This means that the state Department of Transportation cannot legally widen the highway to accommodate motor traffic, which increases the cost of adding reinforced shoulders only for rapid transit vehicles.
âIt hurts and it increases the cost per passenger. And that creates a project that is much more difficult to fund, âGwynn said.
The implications go beyond dollars and cents to whether the project even continues to make sense.
âIt’s not just a question of funding. It would also mean that the bus would have to be in the general purpose lanes. If these are general purpose lanes, it will affect the bus travel time which will affect the ridership you get. Which affects the effectiveness of this project, âsaid Brian Pessaro, the lead planner for the transit agency.
âIt could be the decision to force the bus to run in mixed traffic, which means you don’t really have an efficient project anymore. You kind of shot yourself in the foot.
And, without the 10 miles of dedicated lanes to serve commuters to and from Wesley Chapel, Pasco’s future involvement is uncertain.
âIt gets us out for sure,â Starkey said.
The future of service from St. Petersburg to Tampa is clearer, with the possibility of buses running on the widened express lanes of the Howard Frankland Bridge within four years, Gwynn said.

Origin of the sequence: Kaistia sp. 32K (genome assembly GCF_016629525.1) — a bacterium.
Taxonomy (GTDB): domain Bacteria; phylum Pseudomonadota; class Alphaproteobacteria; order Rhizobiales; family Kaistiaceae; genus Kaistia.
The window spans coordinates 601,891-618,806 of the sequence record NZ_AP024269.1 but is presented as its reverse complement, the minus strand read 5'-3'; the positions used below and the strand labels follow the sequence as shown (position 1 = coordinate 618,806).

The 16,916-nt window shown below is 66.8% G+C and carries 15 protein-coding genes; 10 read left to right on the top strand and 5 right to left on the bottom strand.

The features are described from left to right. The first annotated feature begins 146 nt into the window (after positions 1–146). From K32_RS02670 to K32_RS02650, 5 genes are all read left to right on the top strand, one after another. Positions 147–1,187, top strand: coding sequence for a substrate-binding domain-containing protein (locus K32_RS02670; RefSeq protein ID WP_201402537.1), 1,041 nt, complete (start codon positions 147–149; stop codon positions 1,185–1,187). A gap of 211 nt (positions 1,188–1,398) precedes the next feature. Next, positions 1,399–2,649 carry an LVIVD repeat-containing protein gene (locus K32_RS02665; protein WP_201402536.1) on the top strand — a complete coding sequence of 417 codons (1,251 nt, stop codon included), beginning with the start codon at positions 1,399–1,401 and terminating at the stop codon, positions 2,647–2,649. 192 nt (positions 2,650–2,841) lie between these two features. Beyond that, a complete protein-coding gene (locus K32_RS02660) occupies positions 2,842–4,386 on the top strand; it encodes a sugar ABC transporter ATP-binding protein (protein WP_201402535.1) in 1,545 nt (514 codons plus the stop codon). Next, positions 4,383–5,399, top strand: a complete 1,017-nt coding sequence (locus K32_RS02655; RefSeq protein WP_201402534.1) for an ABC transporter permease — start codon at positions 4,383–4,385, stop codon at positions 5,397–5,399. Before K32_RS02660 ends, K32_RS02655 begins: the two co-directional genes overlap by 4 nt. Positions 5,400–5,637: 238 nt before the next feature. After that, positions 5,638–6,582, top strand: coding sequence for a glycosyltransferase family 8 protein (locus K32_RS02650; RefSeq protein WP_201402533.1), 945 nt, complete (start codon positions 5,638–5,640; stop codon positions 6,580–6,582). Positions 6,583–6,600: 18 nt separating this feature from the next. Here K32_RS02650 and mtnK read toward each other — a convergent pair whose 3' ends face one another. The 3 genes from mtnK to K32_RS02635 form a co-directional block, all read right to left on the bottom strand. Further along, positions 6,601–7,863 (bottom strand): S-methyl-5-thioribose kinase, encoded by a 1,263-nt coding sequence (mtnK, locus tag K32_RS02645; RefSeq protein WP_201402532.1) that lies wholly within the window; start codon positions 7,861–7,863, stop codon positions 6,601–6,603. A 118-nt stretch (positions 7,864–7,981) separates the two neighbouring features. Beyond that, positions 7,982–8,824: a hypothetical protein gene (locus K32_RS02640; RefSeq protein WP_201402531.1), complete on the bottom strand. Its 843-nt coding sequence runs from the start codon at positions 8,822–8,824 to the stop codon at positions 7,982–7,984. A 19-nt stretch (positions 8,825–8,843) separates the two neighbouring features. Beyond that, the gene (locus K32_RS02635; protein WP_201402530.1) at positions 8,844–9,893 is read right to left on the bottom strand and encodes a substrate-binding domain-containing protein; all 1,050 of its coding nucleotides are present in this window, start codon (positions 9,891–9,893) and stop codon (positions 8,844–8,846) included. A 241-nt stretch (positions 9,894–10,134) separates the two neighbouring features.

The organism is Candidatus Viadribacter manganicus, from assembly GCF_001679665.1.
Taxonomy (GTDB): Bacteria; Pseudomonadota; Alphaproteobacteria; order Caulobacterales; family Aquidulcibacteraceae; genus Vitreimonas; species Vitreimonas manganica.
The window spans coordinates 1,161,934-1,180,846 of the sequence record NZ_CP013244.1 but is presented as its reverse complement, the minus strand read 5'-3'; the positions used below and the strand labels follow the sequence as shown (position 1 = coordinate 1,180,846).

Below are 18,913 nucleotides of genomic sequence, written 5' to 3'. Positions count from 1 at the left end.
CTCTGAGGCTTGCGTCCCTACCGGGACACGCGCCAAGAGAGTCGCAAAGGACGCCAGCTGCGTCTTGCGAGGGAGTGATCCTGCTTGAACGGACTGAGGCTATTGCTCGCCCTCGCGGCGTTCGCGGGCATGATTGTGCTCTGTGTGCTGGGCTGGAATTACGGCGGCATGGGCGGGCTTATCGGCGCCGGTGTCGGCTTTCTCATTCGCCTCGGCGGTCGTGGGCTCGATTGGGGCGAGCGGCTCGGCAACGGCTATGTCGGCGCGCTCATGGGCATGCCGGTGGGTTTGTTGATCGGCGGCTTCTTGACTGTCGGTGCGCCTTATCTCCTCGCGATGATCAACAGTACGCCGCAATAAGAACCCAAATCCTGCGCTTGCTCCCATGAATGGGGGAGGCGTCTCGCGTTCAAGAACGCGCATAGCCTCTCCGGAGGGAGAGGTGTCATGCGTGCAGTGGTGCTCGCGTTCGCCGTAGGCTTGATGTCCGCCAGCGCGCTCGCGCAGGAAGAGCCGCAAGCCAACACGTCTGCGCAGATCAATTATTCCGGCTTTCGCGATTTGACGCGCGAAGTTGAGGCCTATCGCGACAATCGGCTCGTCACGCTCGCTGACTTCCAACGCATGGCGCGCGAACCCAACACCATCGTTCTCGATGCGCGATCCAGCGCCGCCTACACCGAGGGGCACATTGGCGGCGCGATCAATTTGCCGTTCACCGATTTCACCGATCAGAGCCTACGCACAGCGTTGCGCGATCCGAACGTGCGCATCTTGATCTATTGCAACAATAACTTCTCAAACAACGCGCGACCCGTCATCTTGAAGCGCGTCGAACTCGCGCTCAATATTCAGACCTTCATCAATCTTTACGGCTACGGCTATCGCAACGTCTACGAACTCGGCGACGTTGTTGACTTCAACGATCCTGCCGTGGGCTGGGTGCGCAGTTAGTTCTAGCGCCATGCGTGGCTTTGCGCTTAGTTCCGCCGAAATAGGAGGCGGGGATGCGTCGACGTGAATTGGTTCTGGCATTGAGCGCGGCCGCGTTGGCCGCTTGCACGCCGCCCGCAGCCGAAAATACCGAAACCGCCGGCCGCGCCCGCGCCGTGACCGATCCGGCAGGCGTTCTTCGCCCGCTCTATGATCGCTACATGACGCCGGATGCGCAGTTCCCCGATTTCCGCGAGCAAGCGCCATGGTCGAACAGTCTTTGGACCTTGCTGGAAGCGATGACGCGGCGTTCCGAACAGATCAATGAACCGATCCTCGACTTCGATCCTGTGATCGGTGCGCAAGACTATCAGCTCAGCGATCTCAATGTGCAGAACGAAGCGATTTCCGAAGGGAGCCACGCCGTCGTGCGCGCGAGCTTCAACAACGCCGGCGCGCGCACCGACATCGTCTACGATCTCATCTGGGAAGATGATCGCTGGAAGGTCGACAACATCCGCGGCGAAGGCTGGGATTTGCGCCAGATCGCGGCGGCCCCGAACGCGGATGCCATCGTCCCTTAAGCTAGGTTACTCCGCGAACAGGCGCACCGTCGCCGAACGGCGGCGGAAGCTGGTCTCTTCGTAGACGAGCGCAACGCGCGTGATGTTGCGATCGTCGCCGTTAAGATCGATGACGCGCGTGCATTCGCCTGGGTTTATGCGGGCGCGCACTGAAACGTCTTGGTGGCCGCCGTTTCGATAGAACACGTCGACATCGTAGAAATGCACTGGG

At this time, the transit company is pursuing the required environmental study of I-275 before submitting its grant application to the Federal Transit Administration.
âThe road (from Wesley Chapel to St. Petersburg) that we are studying is what it is. We’re not going to change that at all, âsaid David Green, executive director of the authority. “There is no plan B for the regional (rapid bus transport) at this stage.”
But, he acknowledged, continued resistance in Hillsborough County could mean the project does not advance beyond the study stage.
âIt’s up to the counties. The project is for counties and residents. If they don’t want it, there’s nothing to put in place, âGreen said.
And if that happens, Green said, maybe the authority will then have to consider a plan B, “but we’re not there yet.”
Routing service along the Veterans Highway takes it west of bustling Wesley Chapel, but directs it to the fast-growing areas of Odessa and Land O ‘Lakes on State Road 54 and towards the nearly 800-acre campus that H. Lee Moffitt Cancer Center & Research Institute plans for the Pasco center.
It also aims to get closer to Hernando’s base population if the service expands north in the future.
âThe majority of Spring Hill, which is the majority of our population, is probably going to want something along with Veterans (rather than I-275),â Commissioner Hernando Jeff Holcomb said.
An estimated 1.5 million people in the region cross county lines for work, the transport authority said, citing pre-pandemic data. The proposed bus rapid transit service along I-275 was projected to be 690,000 annual passengers and operating costs of $ 7.8 million.
Kemp said the state of Florida should manage operating expenses. The initial feasibility study indicated that the costs could be shared between the counties of Pasco, Hillsborough and Pinellas.
“That’s the million dollar question, how are we going to finance the operation,” said Pessaro, the transit company planner. âI can’t give you an answer for that. We still have to figure this out. “